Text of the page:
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Originally published March 15, 2013 at 9:40 PM | Page modified March 15, 2013 at 9:39 PM

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U.S. to beef up missile defense against N. Korea

The new deployment will increase the number of ground-based interceptors to 44 from the 30 already based in California and Alaska.

The Washington Post

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WASHINGTON — Defense Secretary Chuck Hagel said Friday that he would strengthen U.S. defenses against a possible attack by nuclear-equipped North Korea, fielding additional missile systems to protect the West Coast.

Hagel said he would add 14 missile interceptors in Alaska. The estimated $1 billion expansion represents a policy shift for the Obama administration, which had shelved plans to expand the mainland defense system.

Pentagon officials cast the expansion as a response to rising threats from Iran and North Korea, but the volatility and increasing hostility of the North Korean government were clearly the main drivers.

“North Korea, in particular, has recently made advances in its capabilities and has engaged in a series of irresponsible and reckless provocations,” Hagel said at a news conference.

The Obama administration has said North Korea is years away from having the capacity to launch a nuclear-armed missile strike against the continental United States. But the North Korean government has made faster-than-expected improvements in its long-range missile technology and successfully put a satellite into space recently. A satellite launch uses the same technology required to fire an intercontinental ballistic missile. North Korea also conducted a third underground nuclear test this year.

North Korea recently has taken a more aggressive tone toward South Korea, nullifying its 1953 truce with the South, and threatened a pre-emptive strike against the United States.

The United States has little insight into the North Korean leadership’s decision-making and even less diplomatic leverage. The chief U.S. deterrent is its overwhelming military advantage, one that also obligates the United States to defend close Asian allies South Korea and Japan from a North Korean assault.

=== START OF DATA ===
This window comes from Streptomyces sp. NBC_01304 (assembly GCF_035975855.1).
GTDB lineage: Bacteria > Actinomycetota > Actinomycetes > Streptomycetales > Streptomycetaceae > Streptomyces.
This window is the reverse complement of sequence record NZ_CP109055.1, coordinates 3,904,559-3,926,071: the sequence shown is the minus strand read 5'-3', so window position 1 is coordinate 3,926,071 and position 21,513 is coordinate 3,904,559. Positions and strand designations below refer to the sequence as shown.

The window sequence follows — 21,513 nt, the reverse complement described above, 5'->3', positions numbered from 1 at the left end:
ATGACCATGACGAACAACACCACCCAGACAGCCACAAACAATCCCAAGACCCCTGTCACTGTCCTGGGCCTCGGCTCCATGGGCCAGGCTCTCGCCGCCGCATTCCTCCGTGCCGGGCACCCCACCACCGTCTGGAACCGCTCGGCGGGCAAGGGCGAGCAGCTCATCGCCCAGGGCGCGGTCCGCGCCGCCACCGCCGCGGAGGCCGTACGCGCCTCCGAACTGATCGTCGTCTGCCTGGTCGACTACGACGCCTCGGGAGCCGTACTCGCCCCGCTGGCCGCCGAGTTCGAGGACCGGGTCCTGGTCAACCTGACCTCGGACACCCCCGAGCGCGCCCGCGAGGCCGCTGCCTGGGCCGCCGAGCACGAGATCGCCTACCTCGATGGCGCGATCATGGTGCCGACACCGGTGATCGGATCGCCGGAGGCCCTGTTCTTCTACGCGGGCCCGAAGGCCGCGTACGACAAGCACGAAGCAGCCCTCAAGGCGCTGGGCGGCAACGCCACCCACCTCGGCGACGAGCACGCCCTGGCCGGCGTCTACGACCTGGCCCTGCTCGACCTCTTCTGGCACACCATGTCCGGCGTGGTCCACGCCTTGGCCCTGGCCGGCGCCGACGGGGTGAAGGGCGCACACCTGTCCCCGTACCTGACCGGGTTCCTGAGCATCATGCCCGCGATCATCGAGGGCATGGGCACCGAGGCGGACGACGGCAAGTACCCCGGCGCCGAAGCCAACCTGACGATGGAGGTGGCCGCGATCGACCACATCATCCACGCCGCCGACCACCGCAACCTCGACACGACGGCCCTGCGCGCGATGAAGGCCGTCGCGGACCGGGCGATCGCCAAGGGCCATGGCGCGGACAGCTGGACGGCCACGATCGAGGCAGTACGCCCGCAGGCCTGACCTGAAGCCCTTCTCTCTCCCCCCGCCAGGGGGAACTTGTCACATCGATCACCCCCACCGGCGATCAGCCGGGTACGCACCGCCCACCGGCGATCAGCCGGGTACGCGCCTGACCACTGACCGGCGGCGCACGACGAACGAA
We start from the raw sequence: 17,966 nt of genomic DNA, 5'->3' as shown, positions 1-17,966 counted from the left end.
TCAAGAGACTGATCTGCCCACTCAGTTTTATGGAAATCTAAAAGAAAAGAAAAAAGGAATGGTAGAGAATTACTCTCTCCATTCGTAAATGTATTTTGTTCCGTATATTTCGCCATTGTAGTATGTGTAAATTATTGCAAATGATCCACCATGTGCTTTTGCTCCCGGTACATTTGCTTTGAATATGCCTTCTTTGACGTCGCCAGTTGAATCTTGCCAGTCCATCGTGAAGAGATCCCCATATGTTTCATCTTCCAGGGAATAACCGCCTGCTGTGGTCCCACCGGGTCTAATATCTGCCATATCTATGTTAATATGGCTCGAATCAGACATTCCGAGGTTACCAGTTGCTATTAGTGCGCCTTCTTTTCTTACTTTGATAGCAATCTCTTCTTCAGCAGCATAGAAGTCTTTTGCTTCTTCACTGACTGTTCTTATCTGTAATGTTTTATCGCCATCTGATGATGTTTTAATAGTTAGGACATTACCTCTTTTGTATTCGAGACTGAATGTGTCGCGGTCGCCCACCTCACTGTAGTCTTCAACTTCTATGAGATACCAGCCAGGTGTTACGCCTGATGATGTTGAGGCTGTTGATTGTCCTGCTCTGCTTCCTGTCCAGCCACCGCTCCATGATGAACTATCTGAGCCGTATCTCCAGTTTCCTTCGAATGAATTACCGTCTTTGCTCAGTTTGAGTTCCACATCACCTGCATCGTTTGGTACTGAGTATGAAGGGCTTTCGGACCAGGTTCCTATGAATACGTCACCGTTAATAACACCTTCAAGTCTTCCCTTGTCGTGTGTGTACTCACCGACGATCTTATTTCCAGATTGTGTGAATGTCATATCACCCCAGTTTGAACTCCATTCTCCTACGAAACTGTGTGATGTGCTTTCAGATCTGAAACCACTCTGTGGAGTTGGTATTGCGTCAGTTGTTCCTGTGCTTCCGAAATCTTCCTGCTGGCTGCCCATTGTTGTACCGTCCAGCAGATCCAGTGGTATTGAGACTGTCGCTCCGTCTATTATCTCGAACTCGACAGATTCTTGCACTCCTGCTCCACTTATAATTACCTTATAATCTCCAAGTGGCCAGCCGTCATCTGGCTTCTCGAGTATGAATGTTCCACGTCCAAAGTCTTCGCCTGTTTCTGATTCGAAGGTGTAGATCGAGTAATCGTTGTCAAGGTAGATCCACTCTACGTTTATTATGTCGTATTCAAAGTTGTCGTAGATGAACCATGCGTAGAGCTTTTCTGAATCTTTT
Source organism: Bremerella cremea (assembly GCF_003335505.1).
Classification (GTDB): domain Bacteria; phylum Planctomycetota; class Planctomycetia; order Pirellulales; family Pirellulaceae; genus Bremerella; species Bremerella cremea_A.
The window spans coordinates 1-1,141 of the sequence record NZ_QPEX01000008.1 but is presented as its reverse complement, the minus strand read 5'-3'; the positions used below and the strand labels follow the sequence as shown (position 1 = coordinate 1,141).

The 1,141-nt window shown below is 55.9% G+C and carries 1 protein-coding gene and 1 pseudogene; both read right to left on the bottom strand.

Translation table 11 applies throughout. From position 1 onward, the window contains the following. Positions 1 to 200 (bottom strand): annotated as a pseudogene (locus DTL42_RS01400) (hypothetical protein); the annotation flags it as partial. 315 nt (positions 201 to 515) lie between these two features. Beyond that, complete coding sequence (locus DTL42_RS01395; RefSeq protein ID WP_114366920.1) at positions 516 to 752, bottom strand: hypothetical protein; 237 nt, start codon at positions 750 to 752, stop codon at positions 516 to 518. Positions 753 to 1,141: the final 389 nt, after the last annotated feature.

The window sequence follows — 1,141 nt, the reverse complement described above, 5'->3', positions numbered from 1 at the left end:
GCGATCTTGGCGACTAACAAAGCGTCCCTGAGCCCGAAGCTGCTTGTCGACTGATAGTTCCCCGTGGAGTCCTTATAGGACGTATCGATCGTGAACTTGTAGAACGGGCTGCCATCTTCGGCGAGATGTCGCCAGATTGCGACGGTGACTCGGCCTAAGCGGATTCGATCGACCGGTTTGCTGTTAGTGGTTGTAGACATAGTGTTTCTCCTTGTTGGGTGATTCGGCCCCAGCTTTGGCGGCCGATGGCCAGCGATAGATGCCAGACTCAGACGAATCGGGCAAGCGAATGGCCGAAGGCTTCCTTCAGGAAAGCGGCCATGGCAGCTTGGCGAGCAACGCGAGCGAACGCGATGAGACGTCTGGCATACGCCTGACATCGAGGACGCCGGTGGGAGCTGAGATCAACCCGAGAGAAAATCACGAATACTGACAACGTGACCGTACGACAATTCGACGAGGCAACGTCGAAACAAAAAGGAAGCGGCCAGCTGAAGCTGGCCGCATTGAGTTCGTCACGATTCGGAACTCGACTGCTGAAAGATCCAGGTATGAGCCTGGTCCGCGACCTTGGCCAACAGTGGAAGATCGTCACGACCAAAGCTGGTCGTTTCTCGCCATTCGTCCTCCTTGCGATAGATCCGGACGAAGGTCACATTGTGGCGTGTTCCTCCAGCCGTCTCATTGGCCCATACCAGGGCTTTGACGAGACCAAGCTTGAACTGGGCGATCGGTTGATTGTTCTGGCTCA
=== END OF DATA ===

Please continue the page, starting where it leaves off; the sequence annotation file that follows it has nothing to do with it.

The ground-based missile interceptors are designed to blow up incoming warheads in flight. The system, in place since 2004, has 26 interceptors at Fort Greely in Alaska and four at Vandenberg Air Force Base in California.

Plans for the 14 additional interceptors were revived as North Korea’s rhetoric appeared more dangerous, Pentagon officials said. A year into his tenure, the country’s 30-year-old leader, Kim Jong Un, has proved even more bellicose than his father, North Korea’s longtime ruler Kim Jong Il, disappointing U.S. officials who had hoped for a fresh start with the new government.

Deployment of the new interceptors will begin shortly and be completed by the end of 2017, Hagel said. The U.S. also will begin looking for a potential third site for ground-based interceptors.

It is not clear what effect the order for additional interceptors will have on jobs or the defense budget. The missiles are made by Orbital Sciences, although Boeing is the overall contractor for the program and other defense firms have pieces of it.

The Navy also recently bolstered its deployment of ballistic-missile-defense warships in waters off the Korean Peninsula, although the vessels were sent as part of an exercise before the increase in caustic language from the North. As part of the Foal Eagle military exercise with South Korea, the Navy has four Arleigh Burke-class guided-missile destroyers in the region. Additionally, the U.S. deploys Patriot Advanced Capability batteries in South Korea for defense of targets there.

Japan is developing its own missile-defense system, which includes Aegis warships and Patriot systems.

The U.S. has advanced TPY-2 missile-defense tracking radar in Japan to enhance early warning across the region and toward the West Coast.

The Pentagon will pay for part of the expansion by revamping its Aegis missile program, which would be used to provide mobile, ship-based missile defense in Europe and as added protection in the United States.

Congressional cuts to the SM-3 Aegis missile program had pushed deployment of the U.S. component back to at least 2022, Hagel said Friday. Money will be diverted from the SM-3 program to fund the additional ground-based interceptors and improve the performance of both types of missiles.

“We will be able to add protection against missiles from Iran sooner while also providing additional protection against the North Korean threat,” Hagel said.

Hagel said the United States will not alter plans to deploy the system in Europe, a long-standing irritant in U.S. relations with Russia.

The missile interceptors have a checkered record. Technical difficulties slowed their installation, and flight testing was suspended for two years after a failure in December 2010. The Pentagon conducted a successful flight test in January.

“We have confidence in our system,” Hagel said. “And we certainly will not go forward with the additional 14 interceptors until we are sure that we have the complete confidence that we will need.”

Material from McClatchy Newspapers and The Associated Press is included in this report.

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